Donald Trump; An American Airlines Boeing 737 Max 8 (Getty/AP/Salon)

Trump announces U.S. will ground Boeing 737 Max 8 following two crashes

In light of the Boeing crashes, why hasn't Trump appointed a head to the FAA?


Matthew Rozsa
March 13, 2019 6:46PM (UTC)

President Donald Trump said the FAA will announce later Wednesday the grounding of two Boeing 737 MAX jets in light of two crashes that have occurred with those vehicles in the last five months

"Those planes are grounded effective immediately," Trump told reporters. "Safety is our paramount concern."

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The U.S. was the sole nation flying the Boeing 737 planes after Canada announced Wednesday that it was grounding the aircraft.

Trump had spoken with Boeing CEO Dennis Muilenburg, who has a close relationship with the president according to NBC News, but he has not spoken to the head of the FAA because no one has been appointed to that position,

"That is very unusual. Like many employments that are still unfilled, FAA administrator is an extremely important position," Captain Ross "Rusty" Aimer told Salon. "It involves the safety of the public, and for us not to have a proper FAA administrator is baffling, especially to the aviation community. He had spoken about his personal pilot being the head of FAA and, rightfully, he was ridiculed by just about everybody. His pilot has absolutely no credentials for that job and it was actually laughable."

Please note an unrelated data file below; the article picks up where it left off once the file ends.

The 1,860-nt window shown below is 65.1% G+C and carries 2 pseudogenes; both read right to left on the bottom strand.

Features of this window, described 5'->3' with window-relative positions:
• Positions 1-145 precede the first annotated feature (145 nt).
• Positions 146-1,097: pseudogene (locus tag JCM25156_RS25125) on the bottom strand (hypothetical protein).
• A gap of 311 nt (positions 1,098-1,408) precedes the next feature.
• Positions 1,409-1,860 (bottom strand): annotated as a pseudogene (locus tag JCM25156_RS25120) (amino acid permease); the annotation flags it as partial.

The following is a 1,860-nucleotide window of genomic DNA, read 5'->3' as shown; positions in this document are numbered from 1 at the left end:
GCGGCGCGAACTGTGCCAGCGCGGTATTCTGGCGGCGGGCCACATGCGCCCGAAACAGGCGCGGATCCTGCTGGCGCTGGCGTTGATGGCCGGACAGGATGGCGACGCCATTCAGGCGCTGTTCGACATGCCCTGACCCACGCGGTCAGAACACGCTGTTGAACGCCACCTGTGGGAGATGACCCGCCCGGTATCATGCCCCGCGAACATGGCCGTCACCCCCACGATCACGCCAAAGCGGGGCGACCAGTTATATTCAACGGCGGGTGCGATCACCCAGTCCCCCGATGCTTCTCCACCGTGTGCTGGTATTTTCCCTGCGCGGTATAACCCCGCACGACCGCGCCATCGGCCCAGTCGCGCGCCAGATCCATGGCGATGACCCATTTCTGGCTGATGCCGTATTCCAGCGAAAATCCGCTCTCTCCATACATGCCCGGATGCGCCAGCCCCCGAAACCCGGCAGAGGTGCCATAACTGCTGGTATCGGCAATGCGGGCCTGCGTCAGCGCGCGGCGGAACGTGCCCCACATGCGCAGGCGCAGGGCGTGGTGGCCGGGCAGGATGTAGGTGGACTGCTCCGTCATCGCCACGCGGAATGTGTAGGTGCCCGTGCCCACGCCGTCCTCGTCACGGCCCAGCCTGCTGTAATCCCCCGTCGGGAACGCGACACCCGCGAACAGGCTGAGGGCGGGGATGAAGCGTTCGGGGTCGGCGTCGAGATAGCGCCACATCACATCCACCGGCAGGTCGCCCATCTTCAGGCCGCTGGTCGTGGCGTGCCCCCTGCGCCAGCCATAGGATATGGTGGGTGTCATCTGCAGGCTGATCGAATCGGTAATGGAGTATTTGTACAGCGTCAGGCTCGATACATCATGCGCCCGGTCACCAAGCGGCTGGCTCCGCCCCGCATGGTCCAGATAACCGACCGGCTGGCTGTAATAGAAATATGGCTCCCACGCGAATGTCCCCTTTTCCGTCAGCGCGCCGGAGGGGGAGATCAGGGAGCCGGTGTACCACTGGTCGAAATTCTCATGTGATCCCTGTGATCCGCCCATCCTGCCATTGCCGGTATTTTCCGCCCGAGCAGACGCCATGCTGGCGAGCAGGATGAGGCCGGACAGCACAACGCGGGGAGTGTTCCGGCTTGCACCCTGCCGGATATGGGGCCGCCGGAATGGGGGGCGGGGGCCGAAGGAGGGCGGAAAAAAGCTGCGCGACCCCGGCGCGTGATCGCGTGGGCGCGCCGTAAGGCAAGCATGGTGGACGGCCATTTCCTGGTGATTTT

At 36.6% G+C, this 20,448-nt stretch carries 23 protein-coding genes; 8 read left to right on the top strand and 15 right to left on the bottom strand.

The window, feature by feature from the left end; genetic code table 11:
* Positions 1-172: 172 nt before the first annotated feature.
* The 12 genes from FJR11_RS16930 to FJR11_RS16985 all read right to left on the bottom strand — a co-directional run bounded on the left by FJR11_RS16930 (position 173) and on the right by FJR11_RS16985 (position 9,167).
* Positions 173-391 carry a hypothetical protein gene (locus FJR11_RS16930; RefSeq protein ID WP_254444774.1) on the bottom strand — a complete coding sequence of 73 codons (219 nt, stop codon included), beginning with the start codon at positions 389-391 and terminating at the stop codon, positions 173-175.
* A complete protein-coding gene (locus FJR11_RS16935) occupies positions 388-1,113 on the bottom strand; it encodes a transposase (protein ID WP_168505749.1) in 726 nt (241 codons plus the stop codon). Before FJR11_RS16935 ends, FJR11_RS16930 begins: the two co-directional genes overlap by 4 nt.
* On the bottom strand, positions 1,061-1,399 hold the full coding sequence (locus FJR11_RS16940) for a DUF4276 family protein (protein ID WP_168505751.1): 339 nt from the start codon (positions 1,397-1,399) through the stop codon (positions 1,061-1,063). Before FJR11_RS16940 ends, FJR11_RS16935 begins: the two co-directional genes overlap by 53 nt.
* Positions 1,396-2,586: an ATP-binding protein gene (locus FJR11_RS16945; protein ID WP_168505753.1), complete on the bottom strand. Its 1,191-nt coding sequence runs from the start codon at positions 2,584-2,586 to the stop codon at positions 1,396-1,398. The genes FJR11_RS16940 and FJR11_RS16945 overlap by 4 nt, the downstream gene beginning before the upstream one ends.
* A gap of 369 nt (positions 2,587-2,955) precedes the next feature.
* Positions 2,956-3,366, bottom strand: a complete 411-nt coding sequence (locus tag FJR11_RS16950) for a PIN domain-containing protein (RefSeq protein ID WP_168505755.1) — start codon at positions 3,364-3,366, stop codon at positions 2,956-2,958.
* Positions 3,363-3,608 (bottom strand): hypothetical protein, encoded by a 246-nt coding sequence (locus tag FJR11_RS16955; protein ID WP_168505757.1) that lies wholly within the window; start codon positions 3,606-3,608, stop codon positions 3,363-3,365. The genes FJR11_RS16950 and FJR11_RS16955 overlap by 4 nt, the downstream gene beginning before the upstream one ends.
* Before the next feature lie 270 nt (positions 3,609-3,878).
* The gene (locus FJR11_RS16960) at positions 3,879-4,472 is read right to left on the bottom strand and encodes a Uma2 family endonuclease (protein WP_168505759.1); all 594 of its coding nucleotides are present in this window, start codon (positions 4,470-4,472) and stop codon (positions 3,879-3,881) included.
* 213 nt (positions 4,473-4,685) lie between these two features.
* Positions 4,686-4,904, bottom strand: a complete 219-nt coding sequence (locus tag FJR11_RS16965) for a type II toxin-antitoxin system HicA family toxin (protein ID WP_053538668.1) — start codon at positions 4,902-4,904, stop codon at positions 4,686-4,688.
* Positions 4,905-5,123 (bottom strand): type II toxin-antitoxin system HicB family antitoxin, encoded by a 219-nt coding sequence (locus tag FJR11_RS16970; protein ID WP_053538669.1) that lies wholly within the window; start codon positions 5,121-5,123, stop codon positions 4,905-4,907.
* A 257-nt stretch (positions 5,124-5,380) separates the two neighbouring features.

He added, "Everyone in this country and around the world was always looking at the FAA and basically following their leadership. We too have lost them and that leadership, in this country and around the world. Pilots, flight attendants, airline workers and above all passengers rely on FAA to basically regulate and promote their safety when you have lack of leadership, that becomes very problematic."

When asked if he could illustrate the possible consequences of Trump leaving the FAA without a chief, Aimer described the response to questions about the Boeing 737 Max 8's internal systems after the Lion air crash in Ethiopia in October.

"Boeing was supposed to come up with a software update for that particular aircraft, this has been six months and that software update is still not out," Aimer explained. "Boeing claims that they lost about 30 days because of the government shutdown. Okay, I give that to them, but if there was any doubt about any possibility of faulty data or hardware on that airplane, that should have been addressed immediately, and not waiting for another crash. One loss of life is bad enough. We've lost at least 300 lives so far, or more, perhaps due to this aircraft having certain problems. I'm not anticipating that I know all the answers, because I don't, but when you have a redesigned aircraft that has had a fantastic record in the past having two crashes right away, that brings up a lot of questions."

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Matthew Rozsa

Matthew Rozsa is a breaking news writer for Salon. He holds an MA in History from Rutgers University-Newark and is ABD in his PhD program in History at Lehigh University. His work has appeared in Mic, Quartz and MSNBC.

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